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Citi Reinvents the Credit Card

Posted by Barry Silverstein on October 28, 2010 10:00 AM

The rest of the world is abandoning the black magnetic strip on the back of credit cards, moving instead to embedded chips. While new U.S. passports and some state licenses use such technology, U.S. credit card companies have not made any significant advances beyond the use of the strip in recent years. But that's all about to change.

Next month Citibank will begin testing a new 2G credit card, which incorporates an embedded chip and a battery, along with two buttons and lights. The buttons let cardholders choose whether to pay for a purchase with credit or "thank you points" (rewards), according to the New York Times.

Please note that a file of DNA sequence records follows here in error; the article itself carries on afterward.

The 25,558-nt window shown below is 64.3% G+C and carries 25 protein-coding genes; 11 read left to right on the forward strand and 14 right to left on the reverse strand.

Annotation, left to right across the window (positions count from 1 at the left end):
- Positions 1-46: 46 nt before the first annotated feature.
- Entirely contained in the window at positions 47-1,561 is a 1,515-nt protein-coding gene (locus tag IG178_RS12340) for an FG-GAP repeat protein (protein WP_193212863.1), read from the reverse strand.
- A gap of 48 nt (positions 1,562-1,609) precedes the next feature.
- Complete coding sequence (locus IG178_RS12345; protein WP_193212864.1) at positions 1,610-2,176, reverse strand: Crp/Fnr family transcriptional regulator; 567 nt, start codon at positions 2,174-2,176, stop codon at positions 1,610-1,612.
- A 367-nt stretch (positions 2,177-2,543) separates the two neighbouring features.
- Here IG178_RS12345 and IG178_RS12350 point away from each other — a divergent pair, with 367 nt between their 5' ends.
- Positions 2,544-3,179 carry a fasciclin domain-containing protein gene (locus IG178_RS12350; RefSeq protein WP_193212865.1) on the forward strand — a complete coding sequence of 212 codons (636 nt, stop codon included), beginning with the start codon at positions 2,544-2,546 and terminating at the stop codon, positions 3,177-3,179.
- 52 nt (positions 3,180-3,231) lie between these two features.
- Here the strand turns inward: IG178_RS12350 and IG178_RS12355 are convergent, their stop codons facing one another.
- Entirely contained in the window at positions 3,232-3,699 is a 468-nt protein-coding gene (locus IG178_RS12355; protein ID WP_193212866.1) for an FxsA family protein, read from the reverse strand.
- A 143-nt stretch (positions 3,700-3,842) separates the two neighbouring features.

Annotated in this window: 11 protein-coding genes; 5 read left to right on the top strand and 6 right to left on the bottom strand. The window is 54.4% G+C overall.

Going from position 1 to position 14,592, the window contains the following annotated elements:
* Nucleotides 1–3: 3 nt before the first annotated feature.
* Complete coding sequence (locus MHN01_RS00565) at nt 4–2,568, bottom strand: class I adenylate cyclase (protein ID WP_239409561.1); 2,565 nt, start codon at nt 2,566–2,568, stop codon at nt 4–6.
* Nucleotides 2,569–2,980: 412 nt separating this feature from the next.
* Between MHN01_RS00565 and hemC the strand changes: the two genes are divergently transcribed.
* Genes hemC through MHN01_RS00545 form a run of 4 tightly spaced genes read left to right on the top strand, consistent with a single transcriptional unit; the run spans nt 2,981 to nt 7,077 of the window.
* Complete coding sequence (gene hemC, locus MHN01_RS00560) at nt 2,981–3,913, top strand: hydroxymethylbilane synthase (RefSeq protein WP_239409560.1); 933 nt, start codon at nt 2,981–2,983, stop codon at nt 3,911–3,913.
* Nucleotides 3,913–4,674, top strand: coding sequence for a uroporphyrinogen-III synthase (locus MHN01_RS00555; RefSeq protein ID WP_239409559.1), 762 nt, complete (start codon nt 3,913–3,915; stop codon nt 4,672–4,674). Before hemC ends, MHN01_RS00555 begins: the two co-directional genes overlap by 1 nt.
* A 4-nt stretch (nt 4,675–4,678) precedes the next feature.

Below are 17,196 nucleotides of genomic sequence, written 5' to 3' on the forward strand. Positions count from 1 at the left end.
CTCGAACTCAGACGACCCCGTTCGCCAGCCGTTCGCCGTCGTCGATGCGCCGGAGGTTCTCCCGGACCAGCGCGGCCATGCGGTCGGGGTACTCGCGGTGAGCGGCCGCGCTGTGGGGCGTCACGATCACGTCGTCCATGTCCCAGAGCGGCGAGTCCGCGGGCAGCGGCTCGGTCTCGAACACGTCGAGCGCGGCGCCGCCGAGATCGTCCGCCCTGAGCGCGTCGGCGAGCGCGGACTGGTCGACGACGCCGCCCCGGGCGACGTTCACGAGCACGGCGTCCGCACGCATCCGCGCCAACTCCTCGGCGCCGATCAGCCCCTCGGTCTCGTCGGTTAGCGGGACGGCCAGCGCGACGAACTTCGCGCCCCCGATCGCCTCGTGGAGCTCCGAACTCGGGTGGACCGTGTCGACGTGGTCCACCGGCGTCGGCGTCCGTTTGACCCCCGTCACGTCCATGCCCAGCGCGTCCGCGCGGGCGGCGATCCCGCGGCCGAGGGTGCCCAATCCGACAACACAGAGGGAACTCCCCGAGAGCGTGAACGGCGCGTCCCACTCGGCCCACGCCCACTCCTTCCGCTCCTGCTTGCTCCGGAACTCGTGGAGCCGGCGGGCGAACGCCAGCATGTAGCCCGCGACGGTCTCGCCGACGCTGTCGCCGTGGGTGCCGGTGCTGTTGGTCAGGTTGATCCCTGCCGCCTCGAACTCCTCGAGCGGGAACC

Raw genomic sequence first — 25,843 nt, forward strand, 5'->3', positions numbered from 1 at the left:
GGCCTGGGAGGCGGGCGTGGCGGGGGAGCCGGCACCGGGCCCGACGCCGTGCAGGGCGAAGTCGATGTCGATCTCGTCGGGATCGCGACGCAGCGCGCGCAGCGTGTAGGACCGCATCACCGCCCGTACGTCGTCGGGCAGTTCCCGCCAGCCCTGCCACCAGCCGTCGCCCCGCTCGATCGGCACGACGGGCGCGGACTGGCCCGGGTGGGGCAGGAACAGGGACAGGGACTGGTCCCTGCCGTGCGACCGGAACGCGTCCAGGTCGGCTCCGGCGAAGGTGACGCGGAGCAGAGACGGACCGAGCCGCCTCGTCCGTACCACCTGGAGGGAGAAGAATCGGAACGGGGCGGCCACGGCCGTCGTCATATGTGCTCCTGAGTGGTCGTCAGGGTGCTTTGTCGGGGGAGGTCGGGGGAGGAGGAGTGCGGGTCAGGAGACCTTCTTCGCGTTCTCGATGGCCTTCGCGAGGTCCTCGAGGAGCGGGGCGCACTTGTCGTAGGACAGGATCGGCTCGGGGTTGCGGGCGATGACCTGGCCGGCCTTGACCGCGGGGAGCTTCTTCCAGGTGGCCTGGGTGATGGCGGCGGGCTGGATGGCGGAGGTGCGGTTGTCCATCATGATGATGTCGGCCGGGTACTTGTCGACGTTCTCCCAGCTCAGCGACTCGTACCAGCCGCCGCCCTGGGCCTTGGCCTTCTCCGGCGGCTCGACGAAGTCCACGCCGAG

Citi plans to offer the new card to existing account holders of two rewards accounts.Continue reading...

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Citi Supports Fair Lending in the U.K.

Posted by Shirley Brady on October 21, 2010 11:00 AM

Citi's commitment to boosting communities in need includes bringing microfinance lending to communities in need — even in developed countries.

It's been working with grassroots organizations including Fair Finance, a London-based social enterprise founded by Faisel Rahman, a former World Bank staffer. The goal of the partnership: support fair lending and financial services for local entrepreneurs and struggling individuals in the underserved community of East London.Continue reading...

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Raymond James Pitches "Tales of Financial Pragmatism"

Posted by Barry Silverstein on October 20, 2010 10:00 AM